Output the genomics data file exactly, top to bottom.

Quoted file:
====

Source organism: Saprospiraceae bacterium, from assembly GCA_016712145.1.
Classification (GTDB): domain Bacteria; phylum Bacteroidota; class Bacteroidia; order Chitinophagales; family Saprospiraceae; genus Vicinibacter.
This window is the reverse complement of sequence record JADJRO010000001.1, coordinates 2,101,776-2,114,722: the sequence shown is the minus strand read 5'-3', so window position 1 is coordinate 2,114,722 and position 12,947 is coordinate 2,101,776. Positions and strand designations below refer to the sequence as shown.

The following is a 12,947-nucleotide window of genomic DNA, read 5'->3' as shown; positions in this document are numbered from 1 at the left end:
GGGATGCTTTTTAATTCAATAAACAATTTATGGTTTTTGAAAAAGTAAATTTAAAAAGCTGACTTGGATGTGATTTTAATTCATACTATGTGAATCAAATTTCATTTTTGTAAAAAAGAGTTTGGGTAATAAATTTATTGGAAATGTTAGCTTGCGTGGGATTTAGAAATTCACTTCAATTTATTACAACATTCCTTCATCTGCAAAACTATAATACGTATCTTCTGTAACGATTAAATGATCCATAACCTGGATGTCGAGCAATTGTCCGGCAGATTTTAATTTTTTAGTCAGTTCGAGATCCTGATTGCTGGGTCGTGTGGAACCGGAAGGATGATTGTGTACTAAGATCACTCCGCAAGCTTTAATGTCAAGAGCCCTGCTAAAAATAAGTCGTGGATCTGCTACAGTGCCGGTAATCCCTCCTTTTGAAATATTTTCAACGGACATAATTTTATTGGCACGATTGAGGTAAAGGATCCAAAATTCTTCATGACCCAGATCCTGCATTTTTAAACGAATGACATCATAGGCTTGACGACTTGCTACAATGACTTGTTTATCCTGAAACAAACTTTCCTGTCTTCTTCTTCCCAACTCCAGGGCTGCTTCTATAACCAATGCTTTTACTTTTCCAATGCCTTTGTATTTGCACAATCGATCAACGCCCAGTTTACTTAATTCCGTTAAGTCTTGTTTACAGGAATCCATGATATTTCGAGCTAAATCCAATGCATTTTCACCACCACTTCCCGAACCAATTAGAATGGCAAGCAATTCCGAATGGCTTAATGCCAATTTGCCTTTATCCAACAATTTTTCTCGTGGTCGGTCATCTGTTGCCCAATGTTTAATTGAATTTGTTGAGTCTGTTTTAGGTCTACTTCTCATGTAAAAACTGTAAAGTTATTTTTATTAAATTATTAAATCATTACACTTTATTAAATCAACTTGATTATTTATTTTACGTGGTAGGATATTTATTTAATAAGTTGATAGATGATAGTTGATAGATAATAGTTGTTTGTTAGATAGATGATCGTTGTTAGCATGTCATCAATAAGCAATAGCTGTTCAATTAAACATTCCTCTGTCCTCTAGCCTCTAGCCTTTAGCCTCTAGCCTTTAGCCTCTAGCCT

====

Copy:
Source organism: Saprospiraceae bacterium, from assembly GCA_016712145.1.
Classification (GTDB): domain Bacteria; phylum Bacteroidota; class Bacteroidia; order Chitinophagales; family Saprospiraceae; genus Vicinibacter.
This window is the reverse complement of sequence record JADJRO010000001.1, coordinates 2,101,776-2,114,722: the sequence shown is the minus strand read 5'-3', so window position 1 is coordinate 2,114,722 and position 12,947 is coordinate 2,101,776. Positions and strand designations below refer to the sequence as shown.

The following is a 12,947-nucleotide window of genomic DNA, read 5'->3' as shown; positions in this document are numbered from 1 at the left end:
GGGATGCTTTTTAATTCAATAAACAATTTATGGTTTTTGAAAAAGTAAATTTAAAAAGCTGACTTGGATGTGATTTTAATTCATACTATGTGAATCAAATTTCATTTTTGTAAAAAAGAGTTTGGGTAATAAATTTATTGGAAATGTTAGCTTGCGTGGGATTTAGAAATTCACTTCAATTTATTACAACATTCCTTCATCTGCAAAACTATAATACGTATCTTCTGTAACGATTAAATGATCCATAACCTGGATGTCGAGCAATTGTCCGGCAGATTTTAATTTTTTAGTCAGTTCGAGATCCTGATTGCTGGGTCGTGTGGAACCGGAAGGATGATTGTGTACTAAGATCACTCCGCAAGCTTTAATGTCAAGAGCCCTGCTAAAAATAAGTCGTGGATCTGCTACAGTGCCGGTAATCCCTCCTTTTGAAATATTTTCAACGGACATAATTTTATTGGCACGATTGAGGTAAAGGATCCAAAATTCTTCATGACCCAGATCCTGCATTTTTAAACGAATGACATCATAGGCTTGACGACTTGCTACAATGACTTGTTTATCCTGAAACAAACTTTCCTGTCTTCTTCTTCCCAACTCCAGGGCTGCTTCTATAACCAATGCTTTTACTTTTCCAATGCCTTTGTATTTGCACAATCGATCAACGCCCAGTTTACTTAATTCCGTTAAGTCTTGTTTACAGGAATCCATGATATTTCGAGCTAAATCCAATGCATTTTCACCACCACTTCCCGAACCAATTAGAATGGCAAGCAATTCCGAATGGCTTAATGCCAATTTGCCTTTATCCAACAATTTTTCTCGTGGTCGGTCATCTGTTGCCCAATGTTTAATTGAATTTGTTGAGTCTGTTTTAGGTCTACTTCTCATGTAAAAACTGTAAAGTTATTTTTATTAAATTATTAAATCATTACACTTTATTAAATCAACTTGATTATTTATTTTACGTGGTAGGATATTTATTTAATAAGTTGATAGATGATAGTTGATAGATAATAGTTGTTTGTTAGATAGATGATCGTTGTTAGCATGTCATCAATAAGCAATAGCTGTTCAATTAAACATTCCTCTGTCCTCTAGCCTCTAGCCTTTAGCCTCTAGCCTTTAGCCTCTAGCCT